In September, Biden invited Xi Jinping to a phone call to try to break the ice — their second since Biden took office. Monday's meeting was also initiated by the U.S. side, according to a senior Biden administration official.

Despite the more cordial atmosphere, Biden and Xi did engage in "healthy debate" about several issues where there are differences, according to the senior Biden administration official who briefed media on the condition of anonymity.

On Taiwan, the two had an "extended discussion," the official said.

Beijing considers the self-governed island a part of China to be brought back into the fold, by force if necessary. But Washington has voiced concern over recent military, diplomatic and economic steps its taken to apply pressure on Taiwan.

China's state news agency Xinhua cited Xi as saying if "Taiwan independence" forces take provocative moves or cross China's red lines, China will have to take "decisive measures."

More broadly, Xi said he hoped Biden would bring U.S. policy toward China back to a "rational and pragmatic track," Xinhua reported. The U.S. and China should respect each other's interests, rights and systems, and avoid playing a zero-sum game, he said.

And he likened China and the United States to two giant ships at sea, each needing to be steered steadily to avoid losing speed or colliding.

There was no joint statement and no formal "deliverables" from the meeting. The senior administration official said there was no expectation going into the summit that there would be any kind of breakthrough, or that it would be "a fundamental departure point."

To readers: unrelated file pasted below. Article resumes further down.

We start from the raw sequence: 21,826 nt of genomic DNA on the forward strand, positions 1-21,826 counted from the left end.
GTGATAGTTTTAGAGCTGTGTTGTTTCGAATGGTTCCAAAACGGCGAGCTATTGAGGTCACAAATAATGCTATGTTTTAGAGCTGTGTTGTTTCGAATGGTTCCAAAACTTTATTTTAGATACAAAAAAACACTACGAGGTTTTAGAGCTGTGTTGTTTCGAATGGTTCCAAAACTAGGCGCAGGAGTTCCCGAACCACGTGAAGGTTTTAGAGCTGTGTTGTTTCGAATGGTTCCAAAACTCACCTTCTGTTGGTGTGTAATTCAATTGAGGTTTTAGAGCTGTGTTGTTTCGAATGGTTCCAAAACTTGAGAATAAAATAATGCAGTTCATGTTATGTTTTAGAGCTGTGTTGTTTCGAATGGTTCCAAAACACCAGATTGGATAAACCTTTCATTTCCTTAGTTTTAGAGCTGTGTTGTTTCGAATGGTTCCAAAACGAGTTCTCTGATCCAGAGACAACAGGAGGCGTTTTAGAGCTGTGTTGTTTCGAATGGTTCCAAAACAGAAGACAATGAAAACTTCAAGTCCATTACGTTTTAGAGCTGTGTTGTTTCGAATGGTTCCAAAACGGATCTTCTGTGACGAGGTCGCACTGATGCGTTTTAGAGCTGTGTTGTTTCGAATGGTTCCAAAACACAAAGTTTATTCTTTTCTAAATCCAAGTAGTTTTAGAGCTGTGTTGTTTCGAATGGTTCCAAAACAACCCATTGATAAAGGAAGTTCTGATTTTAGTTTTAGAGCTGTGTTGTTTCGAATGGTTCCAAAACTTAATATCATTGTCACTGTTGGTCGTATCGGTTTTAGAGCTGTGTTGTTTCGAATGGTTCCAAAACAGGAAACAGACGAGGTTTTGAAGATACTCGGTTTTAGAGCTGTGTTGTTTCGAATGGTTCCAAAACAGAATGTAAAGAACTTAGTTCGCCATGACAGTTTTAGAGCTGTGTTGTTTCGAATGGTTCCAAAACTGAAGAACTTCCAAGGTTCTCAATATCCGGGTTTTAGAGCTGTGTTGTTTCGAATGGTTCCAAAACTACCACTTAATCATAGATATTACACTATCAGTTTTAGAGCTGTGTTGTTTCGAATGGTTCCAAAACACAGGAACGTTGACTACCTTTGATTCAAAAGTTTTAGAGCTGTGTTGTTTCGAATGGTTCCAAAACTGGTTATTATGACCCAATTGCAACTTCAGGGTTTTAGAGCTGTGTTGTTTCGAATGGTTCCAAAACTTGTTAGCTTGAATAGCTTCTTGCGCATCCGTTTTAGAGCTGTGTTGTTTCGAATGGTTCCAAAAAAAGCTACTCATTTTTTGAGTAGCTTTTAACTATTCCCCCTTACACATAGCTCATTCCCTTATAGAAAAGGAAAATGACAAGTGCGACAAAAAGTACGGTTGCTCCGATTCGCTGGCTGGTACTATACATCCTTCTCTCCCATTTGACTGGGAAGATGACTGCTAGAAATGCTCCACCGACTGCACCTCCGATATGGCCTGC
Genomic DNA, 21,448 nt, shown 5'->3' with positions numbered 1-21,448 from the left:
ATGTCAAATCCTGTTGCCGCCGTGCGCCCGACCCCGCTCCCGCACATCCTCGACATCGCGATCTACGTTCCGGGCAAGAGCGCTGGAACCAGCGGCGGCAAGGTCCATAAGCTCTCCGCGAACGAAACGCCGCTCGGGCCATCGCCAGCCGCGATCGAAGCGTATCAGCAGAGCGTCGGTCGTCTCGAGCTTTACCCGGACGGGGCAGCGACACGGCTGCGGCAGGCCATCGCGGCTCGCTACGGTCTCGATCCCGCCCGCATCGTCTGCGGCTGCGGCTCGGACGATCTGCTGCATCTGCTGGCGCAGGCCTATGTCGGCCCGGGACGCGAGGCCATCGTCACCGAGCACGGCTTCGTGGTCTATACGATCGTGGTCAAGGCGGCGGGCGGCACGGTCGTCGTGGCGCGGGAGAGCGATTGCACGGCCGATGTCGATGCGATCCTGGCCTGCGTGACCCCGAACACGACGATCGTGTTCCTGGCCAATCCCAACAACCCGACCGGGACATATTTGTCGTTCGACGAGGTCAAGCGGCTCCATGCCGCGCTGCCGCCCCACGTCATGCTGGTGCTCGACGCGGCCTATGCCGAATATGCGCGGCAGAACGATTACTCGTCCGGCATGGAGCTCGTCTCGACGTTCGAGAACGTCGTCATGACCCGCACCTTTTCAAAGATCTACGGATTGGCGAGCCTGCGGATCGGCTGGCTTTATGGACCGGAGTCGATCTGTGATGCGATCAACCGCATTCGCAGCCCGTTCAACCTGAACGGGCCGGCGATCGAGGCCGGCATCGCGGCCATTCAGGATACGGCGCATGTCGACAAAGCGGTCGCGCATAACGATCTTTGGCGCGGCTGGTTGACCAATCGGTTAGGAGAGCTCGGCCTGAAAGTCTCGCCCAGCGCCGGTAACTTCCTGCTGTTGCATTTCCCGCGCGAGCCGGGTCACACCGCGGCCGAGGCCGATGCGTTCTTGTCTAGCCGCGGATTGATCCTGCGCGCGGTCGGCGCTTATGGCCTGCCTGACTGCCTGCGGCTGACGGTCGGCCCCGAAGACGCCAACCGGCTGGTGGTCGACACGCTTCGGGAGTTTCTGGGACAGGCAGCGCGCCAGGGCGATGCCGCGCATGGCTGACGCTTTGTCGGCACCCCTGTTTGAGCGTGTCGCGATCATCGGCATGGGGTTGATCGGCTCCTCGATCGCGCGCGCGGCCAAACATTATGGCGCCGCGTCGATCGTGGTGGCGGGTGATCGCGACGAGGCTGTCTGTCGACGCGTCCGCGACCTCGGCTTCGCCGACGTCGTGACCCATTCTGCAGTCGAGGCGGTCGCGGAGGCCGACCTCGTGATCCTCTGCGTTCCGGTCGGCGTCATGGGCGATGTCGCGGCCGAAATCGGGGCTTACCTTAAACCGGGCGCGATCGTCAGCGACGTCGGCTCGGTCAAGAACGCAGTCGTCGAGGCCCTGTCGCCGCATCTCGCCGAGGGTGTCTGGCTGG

"This was really about ... not only developing those ways to manage the competition responsibly but ensuring that as we go forward the United States and China have sort of a steady state of affairs," the official said.

The meeting between Xi and Biden comes less than a week after China's ruling Communist Party passed a resolution that analysts say makes it more likely that Xi will continue to rule as party boss beyond the normal term of 10 years. This will be formalized at a party congress in the second half of next year.

At the heart of the friction between China and the U.S. are differing views on what China's rise as a global economic and military power means, analysts say.

The party says China faces an unprecedented opportunity, one in which the East is rising and the West is declining. Biden, however, has said he wants to ensure that the U.S. can out-compete China and retain its standing as the global leader. Meanwhile, both sides talk of coexistence.

"The question is, kind of, what kind of coexistence?" said Susan Thornton, a former U.S. diplomat who's now a senior fellow at Yale University Law School's Paul Tsai China Center.

"They want a way to coexist with the U.S. where we're not going to come into conflict. But they also want to be able to protect and defend and advance their interests. And so that's the basic conundrum, right? Can China, as a more powerful state, continue to advance its interests without it being a zero-sum loss for the United States?"

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John Ruwitch is a correspondent with NPR's international desk. He covers Chinese affairs.